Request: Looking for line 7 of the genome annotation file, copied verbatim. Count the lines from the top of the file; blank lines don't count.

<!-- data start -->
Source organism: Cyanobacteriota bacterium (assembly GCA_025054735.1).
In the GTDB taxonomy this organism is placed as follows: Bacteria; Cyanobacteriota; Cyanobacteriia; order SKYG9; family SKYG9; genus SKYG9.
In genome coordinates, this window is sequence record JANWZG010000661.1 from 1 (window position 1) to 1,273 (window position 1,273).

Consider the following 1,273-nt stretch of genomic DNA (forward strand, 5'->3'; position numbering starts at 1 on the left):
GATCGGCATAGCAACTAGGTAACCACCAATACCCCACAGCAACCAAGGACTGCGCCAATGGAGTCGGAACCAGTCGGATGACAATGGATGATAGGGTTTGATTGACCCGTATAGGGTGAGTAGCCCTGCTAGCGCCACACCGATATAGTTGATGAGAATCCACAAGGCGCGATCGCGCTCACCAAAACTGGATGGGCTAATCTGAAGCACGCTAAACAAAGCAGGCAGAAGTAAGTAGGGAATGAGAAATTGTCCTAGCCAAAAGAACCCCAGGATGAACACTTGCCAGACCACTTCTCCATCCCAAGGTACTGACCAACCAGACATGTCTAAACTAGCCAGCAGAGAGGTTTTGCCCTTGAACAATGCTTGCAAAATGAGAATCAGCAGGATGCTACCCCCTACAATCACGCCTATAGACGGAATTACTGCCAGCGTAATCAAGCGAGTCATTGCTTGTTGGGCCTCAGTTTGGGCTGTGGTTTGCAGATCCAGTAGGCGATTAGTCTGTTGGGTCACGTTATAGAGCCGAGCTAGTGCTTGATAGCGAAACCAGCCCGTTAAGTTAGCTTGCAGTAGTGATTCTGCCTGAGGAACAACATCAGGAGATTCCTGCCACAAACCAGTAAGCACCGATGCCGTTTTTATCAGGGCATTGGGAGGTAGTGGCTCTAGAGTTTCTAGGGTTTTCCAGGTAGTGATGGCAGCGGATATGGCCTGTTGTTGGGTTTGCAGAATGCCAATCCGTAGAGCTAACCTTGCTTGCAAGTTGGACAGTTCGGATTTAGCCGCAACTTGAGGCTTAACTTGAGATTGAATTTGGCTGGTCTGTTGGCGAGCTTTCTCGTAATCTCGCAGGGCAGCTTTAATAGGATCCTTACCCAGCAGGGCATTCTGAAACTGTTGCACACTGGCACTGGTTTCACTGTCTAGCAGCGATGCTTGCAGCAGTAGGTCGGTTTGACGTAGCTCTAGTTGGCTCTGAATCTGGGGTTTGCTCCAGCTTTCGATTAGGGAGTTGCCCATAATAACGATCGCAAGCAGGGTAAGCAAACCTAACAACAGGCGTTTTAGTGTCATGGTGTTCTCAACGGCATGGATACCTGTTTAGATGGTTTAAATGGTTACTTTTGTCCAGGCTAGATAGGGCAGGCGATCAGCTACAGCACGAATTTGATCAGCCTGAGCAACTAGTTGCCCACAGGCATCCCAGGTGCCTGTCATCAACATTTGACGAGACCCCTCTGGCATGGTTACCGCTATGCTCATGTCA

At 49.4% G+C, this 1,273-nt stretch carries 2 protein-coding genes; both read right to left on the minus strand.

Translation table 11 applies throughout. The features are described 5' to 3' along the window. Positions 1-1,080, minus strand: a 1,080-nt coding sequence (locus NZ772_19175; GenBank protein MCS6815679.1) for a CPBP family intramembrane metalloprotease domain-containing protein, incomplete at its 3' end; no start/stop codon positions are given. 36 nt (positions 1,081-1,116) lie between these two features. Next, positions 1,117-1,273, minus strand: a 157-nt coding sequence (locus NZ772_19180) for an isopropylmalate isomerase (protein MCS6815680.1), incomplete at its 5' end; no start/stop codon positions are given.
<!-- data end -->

Translation table 11 applies throughout. The features are described 5' to 3' along the window. Positions 1-1,080, minus strand: a 1,080-nt coding sequence (locus NZ772_19175; GenBank protein MCS6815679.1) for a CPBP family intramembrane metalloprotease domain-containing protein, incomplete at its 3' end; no start/stop codon positions are given. 36 nt (positions 1,081-1,116) lie between these two features. Next, positions 1,117-1,273, minus strand: a 157-nt coding sequence (locus NZ772_19180) for an isopropylmalate isomerase (protein MCS6815680.1), incomplete at its 5' end; no start/stop codon positions are given.